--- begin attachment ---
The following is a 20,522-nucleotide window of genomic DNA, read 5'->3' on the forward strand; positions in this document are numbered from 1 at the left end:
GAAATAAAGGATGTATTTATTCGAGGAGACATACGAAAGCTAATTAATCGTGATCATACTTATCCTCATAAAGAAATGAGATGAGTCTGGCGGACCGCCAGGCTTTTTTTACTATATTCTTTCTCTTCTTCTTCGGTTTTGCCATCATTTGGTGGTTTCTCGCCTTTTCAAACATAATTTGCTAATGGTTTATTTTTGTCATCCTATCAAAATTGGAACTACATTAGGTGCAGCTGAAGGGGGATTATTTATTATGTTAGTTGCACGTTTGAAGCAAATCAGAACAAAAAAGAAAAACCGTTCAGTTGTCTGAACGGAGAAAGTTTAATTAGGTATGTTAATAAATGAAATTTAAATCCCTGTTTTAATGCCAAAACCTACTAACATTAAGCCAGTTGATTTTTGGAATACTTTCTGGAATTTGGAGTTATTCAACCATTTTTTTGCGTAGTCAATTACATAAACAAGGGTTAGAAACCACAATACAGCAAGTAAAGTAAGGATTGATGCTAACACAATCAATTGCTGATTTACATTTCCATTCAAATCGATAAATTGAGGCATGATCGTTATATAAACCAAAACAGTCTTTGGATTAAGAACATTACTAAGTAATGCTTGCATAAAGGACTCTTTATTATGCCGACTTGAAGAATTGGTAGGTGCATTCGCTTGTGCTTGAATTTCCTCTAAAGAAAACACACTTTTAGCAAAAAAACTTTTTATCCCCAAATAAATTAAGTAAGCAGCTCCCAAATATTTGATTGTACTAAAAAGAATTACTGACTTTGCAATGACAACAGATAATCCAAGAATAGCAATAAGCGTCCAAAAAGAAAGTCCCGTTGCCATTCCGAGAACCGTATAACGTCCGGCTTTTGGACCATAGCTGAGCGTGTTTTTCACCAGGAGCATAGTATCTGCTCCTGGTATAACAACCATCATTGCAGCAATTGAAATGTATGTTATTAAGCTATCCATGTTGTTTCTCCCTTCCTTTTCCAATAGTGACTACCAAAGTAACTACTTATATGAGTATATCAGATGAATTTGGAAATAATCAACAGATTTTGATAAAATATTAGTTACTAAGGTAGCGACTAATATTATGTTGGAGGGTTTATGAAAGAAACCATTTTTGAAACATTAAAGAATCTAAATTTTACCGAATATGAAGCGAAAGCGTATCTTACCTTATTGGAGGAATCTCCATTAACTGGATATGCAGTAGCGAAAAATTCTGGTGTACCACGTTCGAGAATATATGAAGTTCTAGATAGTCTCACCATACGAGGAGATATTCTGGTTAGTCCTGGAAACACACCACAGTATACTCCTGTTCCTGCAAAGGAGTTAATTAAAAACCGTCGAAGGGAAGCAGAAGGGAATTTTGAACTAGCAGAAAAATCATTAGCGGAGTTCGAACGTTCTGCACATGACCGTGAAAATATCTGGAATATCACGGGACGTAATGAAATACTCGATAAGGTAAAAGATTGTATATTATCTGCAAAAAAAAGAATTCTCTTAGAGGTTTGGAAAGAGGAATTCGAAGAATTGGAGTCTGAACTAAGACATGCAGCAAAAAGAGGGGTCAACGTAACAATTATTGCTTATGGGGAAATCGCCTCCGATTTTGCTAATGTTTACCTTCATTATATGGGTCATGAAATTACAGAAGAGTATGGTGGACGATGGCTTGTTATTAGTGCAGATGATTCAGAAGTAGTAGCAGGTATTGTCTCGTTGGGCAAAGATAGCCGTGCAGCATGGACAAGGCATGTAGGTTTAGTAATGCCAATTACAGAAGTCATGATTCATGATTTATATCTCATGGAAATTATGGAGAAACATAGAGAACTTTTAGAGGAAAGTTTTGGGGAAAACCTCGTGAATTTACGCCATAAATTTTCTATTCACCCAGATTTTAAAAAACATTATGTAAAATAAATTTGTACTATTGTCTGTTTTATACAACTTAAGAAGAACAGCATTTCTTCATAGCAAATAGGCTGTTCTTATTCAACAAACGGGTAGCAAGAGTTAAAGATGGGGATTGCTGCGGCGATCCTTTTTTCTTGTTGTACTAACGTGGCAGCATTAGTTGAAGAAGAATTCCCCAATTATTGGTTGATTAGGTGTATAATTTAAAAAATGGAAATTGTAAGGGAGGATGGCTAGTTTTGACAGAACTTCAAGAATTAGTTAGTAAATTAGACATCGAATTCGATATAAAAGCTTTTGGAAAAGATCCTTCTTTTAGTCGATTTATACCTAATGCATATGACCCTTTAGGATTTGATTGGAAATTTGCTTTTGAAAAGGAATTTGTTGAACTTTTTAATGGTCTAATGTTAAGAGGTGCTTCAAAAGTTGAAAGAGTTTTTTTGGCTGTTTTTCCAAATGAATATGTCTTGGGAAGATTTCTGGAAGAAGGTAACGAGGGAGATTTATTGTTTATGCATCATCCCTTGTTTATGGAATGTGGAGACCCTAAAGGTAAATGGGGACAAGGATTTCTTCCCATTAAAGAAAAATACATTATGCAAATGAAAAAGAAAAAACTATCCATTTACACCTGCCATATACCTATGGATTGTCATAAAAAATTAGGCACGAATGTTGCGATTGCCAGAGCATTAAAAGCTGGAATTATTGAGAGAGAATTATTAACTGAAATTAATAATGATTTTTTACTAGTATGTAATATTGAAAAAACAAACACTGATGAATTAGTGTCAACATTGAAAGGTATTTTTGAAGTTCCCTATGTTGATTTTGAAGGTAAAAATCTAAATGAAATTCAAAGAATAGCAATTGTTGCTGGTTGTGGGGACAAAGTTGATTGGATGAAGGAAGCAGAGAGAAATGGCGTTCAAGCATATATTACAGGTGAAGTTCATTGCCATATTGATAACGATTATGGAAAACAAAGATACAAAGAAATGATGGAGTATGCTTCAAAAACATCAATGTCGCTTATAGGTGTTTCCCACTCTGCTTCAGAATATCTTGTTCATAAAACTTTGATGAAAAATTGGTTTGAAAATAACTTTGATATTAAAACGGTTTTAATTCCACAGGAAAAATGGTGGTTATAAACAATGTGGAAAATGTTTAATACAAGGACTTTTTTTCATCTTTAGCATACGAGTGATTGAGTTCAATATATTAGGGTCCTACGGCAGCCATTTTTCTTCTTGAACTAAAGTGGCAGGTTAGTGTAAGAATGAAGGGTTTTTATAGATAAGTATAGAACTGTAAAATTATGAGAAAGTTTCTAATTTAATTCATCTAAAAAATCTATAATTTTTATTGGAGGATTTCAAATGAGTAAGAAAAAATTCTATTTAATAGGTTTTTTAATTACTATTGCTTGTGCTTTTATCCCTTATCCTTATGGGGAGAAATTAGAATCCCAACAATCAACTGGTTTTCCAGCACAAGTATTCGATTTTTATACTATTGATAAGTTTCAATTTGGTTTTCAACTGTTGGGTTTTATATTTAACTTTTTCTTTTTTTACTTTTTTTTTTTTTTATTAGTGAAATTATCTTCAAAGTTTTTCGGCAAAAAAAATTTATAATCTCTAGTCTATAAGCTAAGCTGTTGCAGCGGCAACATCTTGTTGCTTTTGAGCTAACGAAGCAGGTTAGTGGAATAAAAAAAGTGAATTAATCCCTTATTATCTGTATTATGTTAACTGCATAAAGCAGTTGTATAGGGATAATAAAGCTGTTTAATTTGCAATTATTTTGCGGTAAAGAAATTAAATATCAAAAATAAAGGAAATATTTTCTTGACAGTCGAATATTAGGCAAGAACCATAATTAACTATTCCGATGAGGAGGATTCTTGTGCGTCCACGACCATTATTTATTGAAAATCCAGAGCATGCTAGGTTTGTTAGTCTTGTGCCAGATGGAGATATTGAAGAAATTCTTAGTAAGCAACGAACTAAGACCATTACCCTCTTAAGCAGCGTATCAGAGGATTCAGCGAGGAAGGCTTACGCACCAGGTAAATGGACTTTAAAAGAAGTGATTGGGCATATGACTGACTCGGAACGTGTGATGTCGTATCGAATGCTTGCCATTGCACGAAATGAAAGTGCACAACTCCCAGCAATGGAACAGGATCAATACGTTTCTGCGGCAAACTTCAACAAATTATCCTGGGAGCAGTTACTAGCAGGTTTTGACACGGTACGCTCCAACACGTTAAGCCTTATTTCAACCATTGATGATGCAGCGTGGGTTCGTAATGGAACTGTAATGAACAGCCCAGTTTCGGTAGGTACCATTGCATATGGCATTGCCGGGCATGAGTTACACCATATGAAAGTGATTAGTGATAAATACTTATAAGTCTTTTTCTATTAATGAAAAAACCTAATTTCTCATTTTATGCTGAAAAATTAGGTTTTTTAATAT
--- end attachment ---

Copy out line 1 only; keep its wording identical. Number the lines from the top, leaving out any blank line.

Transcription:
The following is a 20,522-nucleotide window of genomic DNA, read 5'->3' on the forward strand; positions in this document are numbered from 1 at the left end: